Check out Mike Krings’ feature on John Head and his book for more details of this important, perhaps essential element, of a transition to a sustainable, equitable world. I think creative educators might create a wonderful activity- a thematic unit on sustainable agriculture integrating the science, the marketing, the economics, and the legal. How would you do this in your classroom? Let us know!

Questions for Discussion

  1. What is the “extractive agriculture” system?
  2. What are elements of an “agro-ecological” approach?
  3. Why will simply implementing higher yield crops not simply solve the problem of food insecurity?
  4. Why is long-term planning and thinking essential to solving issues of food insecurity?
  5. How do you think professor Head’s background impacted his interest in this topic?
  6. The article talks about the  need for new global treaties to address this topic-what might these treaties consist of? Who would be the involved nations?
  7. What else does this inspire you to “dream, learn, do?”


Feeding the World from the University of Minnesota

For an inspiring source of information on efforts to feed the world check out the University of Minnesota-Twin Cities website.

In these dark days of midwest winter, when the cold earth seems barren of life, this series of articles and videos on kernza, a new higher protein wheat, that will stay in production for five years, reducing the need for tilling the soil is truly inspiring. As is the feature on the graduate student, Caroline Jones, who is going into accounting to help reduce poverty by working in non-profits dedicated to this mission.


I enjoyed the wonderful feature on professor James Bradeen, who is researching ways to reduce chemical use in food production. The post features a great series of info graphics and brief videos highlighting the importance of the potato in food security. Did you know the potato has over 39,000 genes and that over 1 million people died during the potato famine?

I really love how the University of Minnesota web and news team integrated these inspiring and informational stories in a thematic way.

As an educator concerned with helping students think of non-traditional careers (plant research is non-traditional in suburban Detroit, as is accounting for non-profits!!), I really love how the team wove the personalities into the science.

I think educators who are interested in helping students find ways to solve-pressing real world problems would find this series of features from the University of Minnesota to be a great resource.

Questions for Discussion

  1. Why is food security such an important issue?
  2. How many potato genes are involved in detecting pathogens?
  3. Why is reducing chemical use in food production important?
  4. What are the benefits of kernza? Can you think of any negative consequences?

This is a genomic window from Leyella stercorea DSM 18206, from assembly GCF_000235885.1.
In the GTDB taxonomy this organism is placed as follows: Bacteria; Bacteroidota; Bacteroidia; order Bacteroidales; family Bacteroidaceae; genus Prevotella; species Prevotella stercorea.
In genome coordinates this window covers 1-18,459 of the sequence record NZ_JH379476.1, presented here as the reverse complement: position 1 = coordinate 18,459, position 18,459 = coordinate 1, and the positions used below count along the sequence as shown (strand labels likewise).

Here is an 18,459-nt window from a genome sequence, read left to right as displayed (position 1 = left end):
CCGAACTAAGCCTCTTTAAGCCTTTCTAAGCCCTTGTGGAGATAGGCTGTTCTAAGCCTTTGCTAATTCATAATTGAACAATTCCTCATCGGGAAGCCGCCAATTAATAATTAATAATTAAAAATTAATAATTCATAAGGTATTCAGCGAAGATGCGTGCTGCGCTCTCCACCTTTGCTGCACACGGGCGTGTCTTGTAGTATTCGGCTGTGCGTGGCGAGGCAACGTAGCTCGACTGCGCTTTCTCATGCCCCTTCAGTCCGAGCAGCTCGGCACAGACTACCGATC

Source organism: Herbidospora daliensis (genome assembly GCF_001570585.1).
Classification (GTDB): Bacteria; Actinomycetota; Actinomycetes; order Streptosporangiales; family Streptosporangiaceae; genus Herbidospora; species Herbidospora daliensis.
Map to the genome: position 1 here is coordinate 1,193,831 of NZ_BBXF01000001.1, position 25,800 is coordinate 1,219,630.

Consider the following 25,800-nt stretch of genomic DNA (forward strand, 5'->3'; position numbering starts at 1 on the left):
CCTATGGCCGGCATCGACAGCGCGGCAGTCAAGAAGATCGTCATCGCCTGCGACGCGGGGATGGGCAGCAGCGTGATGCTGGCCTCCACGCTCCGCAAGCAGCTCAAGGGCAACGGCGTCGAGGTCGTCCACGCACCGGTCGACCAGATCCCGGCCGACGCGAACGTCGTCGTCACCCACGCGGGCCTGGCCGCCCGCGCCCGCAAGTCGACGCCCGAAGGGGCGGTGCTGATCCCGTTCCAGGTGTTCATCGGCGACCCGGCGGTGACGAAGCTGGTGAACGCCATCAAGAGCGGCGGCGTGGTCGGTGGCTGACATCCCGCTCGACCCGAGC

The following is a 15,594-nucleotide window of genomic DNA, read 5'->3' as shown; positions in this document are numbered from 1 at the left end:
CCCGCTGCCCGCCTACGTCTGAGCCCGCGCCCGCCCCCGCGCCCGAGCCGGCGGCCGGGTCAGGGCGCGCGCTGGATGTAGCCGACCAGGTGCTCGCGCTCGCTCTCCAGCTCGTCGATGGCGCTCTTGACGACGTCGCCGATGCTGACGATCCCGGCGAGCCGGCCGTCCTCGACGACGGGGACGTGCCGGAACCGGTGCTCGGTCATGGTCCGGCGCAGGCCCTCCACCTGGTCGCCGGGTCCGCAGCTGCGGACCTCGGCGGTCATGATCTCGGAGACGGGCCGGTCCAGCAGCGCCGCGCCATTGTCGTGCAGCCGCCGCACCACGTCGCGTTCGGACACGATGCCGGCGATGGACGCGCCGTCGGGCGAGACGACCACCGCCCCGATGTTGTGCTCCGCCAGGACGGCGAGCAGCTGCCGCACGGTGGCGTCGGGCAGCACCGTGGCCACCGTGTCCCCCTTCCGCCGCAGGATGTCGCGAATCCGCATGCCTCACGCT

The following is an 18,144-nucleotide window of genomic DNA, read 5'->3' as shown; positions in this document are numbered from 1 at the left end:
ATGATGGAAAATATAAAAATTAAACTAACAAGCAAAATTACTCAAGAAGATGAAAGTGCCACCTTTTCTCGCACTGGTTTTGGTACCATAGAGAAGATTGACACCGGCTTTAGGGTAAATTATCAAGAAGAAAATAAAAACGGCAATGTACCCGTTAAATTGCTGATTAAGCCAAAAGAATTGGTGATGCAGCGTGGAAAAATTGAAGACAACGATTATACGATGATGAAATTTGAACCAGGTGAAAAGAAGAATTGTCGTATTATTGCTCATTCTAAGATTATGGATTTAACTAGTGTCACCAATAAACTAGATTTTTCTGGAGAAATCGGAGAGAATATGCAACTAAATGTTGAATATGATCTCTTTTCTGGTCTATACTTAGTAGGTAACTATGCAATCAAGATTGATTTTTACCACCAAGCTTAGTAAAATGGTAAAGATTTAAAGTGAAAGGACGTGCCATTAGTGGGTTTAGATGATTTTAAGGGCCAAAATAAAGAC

5. Why is the potato such an important element of food security?
  6. How has genetic research changed in the past ten years? How has this change been helpful?
  7. Where did Caroline Jones work as a field accountant? What does she see is her true passion?
  8. What other crops do you think are essential to food security?
  9. What crops are important in your state?
  10. Why is an interdisciplinary approach essential to solving the issue of food insecurity and hunger?
  11. What else does this inspire you to “dream, learn, and do?”

Bee Research from Montana State University

For an insightful look at the effect of virus on bee pollination, check out Michelle Flenniken’s article. 

The article describes the work of three Montana State University graduate students who presented at an international pollinator research conference. The students highlighted research that showed the impact of Lake Sinai viruses, which have been discovered in bee colonies internationally, including Montana, and are associated with significant colony loss.

This colony loss, on the average of 33% per year is a concern for “scientists” and “people who care about food security” according to the article.

One of the researchers, Laura Brutscher, investigates which genes are expressed when the bee is infected with a pathogen, helping to understand how they fight off the virus at the cellular level.

The article includes a link to additional pollinator research occurring at Montana State University, which educators might find helpful for additional enrichment information. It includes excellent research reports including a bee identification guide- very cool! Biology and Ecology teachers will find this information especially helpful.


Questions for Discussion

  1. What are the Lake Sinai viruses?
  2. What are the implications of colony loss for food security?
  3. What is the process of pollination?
  4. What was the hypothesis that Laura Brutscher investigated?
  5. How do you imagine this data was actually collected?
  6. According to the additional information from the pollinator research link at Montana State University what are some “pollinator friendly  plants?”
  7. What implications can you imagine for studying how bees immune systems respond to viruses?
  8. What else does this inspire you to “dream, learn, do?”